Raymond Phathanavirangoon

Film Producer & Festival Consultant
Hong Kong/Thailand

Voted for

The Passion of Joan of Arc1927Carl Th. Dreyer
Mirror1975Andrei Tarkovsky
Sátántangó1994Béla Tarr
HITORI MUSUKO1936Yasujirō Ozu
La Règle du jeu1939Jean Renoir
To Be or Not to Be1942Ernst Lubitsch
Syndromes and a Century2006Apichatpong Weerasethakul
The Intruder2004Claire Denis
Histoire(s) du Cinéma1988Jean-Luc Godard


The Passion of Joan of Arc

1927 France

A brave and uncompromising cinematic achievement of immense pathos, driven by a singular performance by Renée Jeanne Falconetti - possibly the finest of all time.


1975 USSR

Tarkovsky's cinema is made up of such extraordinarily hallucinatory, dreamlike images - a house on fire in the rain, a woman floating above her bed - that they leave an indelible mark on those lucky enough to have experienced them.


1994 Hungary, Germany, Switzerland

Despite clearly being influenced by Miklós Jancsó, Béla Tarr has carved a singular cinematic style that is darkly mordant but nihilistically critical of religion, the state and authority, punctuated by his magnificent use of long takes, aided by László Krasznahorkai's dense text, Ágnes Hranitzky's editing and Mihály Víg melancholic score.


1936 Japan

Ozu's first "talkie" is also his most deceptively simple. Profoundly moving, this film also acts as a benchmark for his later films' aesthetics (such as low camera angles, static shots through windows and doorways).

La Règle du jeu

1939 France

A masterpiece that fully uses cinema as a playground to move characters and events between foregrounds, middle grounds and backgrounds via deep focus and long shots, while weaving a potent and complex social criticism.

To Be or Not to Be

1942 USA

Comedy typically ages poorly, but TO BE OR NOT BE somehow defies conventions with a masterwork that is as topically relevant and as uproarious as it was some 80 years ago.

Syndromes and a Century

2006 Thailand, France, Austria, Netherlands

Apichatpong Weerasethakul's finest film is also his most personal - a re-examination of his parents' past though the gauzy lens of memory and duality. Via stunningly evocative shots and a dash of unexpected humor, SYNDROMES AND A CENTURY encapsulates the best qualities of Weerasethakul's vivid and imaginative symbolisms to create something utterly singular in the history of cinema.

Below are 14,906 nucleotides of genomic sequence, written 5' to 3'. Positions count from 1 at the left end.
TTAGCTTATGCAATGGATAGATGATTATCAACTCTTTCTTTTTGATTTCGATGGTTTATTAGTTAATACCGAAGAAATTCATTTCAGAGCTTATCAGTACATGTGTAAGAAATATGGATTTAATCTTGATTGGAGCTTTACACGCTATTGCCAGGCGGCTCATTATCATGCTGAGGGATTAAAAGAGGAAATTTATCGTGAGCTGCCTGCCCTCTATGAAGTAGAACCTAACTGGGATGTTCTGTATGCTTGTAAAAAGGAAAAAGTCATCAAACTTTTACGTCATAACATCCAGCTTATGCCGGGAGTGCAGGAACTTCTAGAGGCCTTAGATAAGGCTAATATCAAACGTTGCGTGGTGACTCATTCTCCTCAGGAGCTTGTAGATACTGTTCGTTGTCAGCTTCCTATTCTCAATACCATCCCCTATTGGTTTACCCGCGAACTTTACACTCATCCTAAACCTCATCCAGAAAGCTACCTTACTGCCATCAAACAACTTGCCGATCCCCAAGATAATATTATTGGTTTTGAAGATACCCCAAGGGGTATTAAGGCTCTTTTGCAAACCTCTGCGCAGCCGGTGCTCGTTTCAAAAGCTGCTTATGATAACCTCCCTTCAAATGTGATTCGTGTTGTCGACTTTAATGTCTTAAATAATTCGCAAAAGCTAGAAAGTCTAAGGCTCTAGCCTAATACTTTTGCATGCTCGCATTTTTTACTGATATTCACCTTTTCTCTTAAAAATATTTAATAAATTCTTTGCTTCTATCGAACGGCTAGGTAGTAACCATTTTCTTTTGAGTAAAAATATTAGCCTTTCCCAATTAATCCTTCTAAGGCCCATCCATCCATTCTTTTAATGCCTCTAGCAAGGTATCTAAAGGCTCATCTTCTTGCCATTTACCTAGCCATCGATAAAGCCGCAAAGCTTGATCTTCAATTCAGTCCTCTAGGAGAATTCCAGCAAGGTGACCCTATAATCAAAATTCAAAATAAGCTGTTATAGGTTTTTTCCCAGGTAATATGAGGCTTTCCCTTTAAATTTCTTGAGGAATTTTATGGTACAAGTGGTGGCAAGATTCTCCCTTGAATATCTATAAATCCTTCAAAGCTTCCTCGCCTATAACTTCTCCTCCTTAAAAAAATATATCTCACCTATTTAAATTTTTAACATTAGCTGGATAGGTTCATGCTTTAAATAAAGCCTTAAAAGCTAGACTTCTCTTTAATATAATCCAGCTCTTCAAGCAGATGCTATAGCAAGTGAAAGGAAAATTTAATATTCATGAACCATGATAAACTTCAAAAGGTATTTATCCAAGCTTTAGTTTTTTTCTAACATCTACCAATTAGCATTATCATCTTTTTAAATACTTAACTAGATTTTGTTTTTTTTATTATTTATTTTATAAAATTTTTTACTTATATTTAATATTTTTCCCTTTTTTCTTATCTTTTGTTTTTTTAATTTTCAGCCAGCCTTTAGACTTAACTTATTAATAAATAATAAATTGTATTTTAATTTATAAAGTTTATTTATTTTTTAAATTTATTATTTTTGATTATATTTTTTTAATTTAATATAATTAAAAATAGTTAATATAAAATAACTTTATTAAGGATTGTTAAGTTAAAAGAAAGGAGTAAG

1994 Hong Kong

As time passes, CHUNGKING EXPRESS unexpectedly becomes the Wong Kar Wai film that stays with me the most, despite the common adoration for IN THE MOOD FOR LOVE. With CHUNGKING EXPRESS, Wong manages to convey his central preoccupation with unrequited love and romantic longing with a much lighter touch. The film positively takes off thanks also to charismatic performances by Faye Wong, Tony Leung Chiu-Wei and Brigitte Lin, whose characters all became icons in their own right.

The Intruder

2004 France, Republic of Korea

THE INTRUDER is a masterful culmination of themes explored in Claire Denis' previous films, with a truly tense lead Michel Subor as the prodigal father on the brink of life and death traveling the world to atone for his sins. Only Denis, aided by Agnes Godard, can assert such unique masculine energy, especially in the indelible scene of Beatrice Dalle on the dogsled.

Histoire(s) du Cinéma

1988 France, Switzerland

An intense, cumulative exploration of cinema, as well as the 20th century itself, by one of cinema's greatest masters. Many films by him could be on the top ten list, but this one feels right as a culmination of many of his most fervent obsessions.

Further remarks

The list represents both films I feel truly do stand the test of time as well as those that have influenced me the most in my career.